Five World Cup tactical trends to look out for

This World Cup is unlike any other for many reasons.

on the pitch, Leeds United head coach and The Athletic guest writer Jesse Marsh described international and club football as “almost two different sports”.

Much has been made of club seasons, player fatigue and limited preparation time with the physiological effects of playing and training conditions in the Middle Eastern heat in the week leading up to the opening game, but what does it all mean tactically?

Four games a day for almost every part of the group stage makes it easy to get bogged down in football. To help you navigate, The Athletic Our detailed eight-team guide breaks down the five tactical trends you need to keep an eye on.

  • Group A: Netherlands, Senegal, Ecuador, Qatar
  • Group B: England, USA, Iran, Wales
  • Group C: Mexico, Argentina, Poland, Saudi Arabia
  • Group D: France, Denmark, Tunisia, Australia
  • Group E: Spain, Costa Rica, Germany, Japan
  • Group F: Belgium, Canada, Morocco, Croatia
  • Group G: Cameroon, Serbia, Brazil, Switzerland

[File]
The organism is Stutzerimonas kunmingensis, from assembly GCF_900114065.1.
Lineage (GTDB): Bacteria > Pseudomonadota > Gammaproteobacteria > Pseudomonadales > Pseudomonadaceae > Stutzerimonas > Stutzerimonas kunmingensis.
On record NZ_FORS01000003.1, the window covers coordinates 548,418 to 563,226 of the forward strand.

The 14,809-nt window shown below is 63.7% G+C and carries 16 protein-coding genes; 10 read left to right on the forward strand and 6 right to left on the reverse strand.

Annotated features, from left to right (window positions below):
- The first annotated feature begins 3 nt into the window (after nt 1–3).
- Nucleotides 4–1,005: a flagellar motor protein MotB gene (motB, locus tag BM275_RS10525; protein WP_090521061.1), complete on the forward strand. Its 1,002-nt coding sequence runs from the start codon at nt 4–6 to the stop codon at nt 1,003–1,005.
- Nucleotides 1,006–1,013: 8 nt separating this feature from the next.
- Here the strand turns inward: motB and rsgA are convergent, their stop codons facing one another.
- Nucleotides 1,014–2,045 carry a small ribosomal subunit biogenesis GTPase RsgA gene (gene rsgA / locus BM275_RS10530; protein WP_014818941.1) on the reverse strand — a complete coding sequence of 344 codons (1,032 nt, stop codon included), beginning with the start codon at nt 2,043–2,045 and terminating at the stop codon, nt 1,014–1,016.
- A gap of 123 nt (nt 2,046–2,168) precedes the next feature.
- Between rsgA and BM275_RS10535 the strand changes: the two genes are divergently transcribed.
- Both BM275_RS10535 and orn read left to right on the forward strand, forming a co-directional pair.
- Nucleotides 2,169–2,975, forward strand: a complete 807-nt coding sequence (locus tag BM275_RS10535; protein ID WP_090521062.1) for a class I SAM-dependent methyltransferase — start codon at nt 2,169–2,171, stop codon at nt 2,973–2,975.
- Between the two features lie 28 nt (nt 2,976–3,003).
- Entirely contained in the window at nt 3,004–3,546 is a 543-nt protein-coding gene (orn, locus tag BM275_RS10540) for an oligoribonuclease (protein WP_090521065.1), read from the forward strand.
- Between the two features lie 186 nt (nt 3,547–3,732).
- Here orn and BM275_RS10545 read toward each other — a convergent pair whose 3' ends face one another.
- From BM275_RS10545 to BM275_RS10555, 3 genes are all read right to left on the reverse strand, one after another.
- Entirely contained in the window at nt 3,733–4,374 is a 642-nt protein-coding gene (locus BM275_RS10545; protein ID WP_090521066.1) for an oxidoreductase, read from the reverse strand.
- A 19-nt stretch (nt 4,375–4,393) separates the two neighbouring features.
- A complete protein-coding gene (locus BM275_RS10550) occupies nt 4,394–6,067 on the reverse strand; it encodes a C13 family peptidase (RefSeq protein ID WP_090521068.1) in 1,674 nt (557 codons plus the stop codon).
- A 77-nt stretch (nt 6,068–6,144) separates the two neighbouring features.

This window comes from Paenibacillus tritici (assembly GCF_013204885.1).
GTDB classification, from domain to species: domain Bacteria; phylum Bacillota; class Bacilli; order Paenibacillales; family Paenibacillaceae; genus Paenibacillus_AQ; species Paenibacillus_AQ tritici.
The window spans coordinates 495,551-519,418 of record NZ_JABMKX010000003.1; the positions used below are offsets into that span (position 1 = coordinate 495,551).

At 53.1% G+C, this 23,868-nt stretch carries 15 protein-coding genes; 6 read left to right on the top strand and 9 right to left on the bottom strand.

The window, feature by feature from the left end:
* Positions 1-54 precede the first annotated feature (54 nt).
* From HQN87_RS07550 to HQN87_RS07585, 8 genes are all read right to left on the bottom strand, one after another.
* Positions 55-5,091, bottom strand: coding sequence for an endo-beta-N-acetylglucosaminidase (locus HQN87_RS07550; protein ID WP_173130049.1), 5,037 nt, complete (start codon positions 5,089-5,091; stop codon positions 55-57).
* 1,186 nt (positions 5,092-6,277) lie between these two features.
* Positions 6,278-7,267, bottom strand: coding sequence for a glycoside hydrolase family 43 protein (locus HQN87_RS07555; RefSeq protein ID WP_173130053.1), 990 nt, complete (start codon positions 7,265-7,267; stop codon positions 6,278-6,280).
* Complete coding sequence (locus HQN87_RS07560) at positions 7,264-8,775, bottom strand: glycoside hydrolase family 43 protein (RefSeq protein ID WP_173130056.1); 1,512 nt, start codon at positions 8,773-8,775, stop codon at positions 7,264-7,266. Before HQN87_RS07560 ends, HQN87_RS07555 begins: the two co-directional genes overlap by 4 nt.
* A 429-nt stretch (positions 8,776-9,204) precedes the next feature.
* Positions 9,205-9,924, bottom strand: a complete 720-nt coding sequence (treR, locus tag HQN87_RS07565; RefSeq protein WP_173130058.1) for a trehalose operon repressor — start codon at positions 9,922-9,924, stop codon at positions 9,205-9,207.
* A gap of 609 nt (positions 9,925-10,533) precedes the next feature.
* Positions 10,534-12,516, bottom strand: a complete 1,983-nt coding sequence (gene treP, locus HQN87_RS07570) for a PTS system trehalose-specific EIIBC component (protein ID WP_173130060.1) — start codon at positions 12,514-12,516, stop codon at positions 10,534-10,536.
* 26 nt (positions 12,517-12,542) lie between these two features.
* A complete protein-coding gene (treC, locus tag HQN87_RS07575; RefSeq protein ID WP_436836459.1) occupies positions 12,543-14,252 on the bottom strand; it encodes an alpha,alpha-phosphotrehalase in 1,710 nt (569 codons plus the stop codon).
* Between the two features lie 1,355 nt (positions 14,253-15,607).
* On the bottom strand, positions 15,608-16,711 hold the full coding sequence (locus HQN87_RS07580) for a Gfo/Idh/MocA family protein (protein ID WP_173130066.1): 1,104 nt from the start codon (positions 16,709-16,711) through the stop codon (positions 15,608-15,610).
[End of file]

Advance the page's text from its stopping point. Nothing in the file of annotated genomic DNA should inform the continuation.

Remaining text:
• Group H: South Korea, Portugal, Uruguay, Ghana

The Rebirth and Resurgence of #10

Juan Mata reported in 2019 The Athletic The number 10 role is “perhaps not extinct, but not used as much as before”.



The death of #10? Keep going, Dad

But such is the cyclical nature of football that this World Cup seems to be the tournament for No.10.

Gareth Southgate’s rationale for selecting Leicester City’s in-form playmaker James Maddison in the final 26: “There were times when we (England) were playing 4-3-3, there’s no No.10-type profile and that’s not right. “.

Maddison is unlikely to start in Qatar, although a slight knee injury could keep him out of England’s opener against Iran, despite many having fielded their squad 10th among the 32 nations.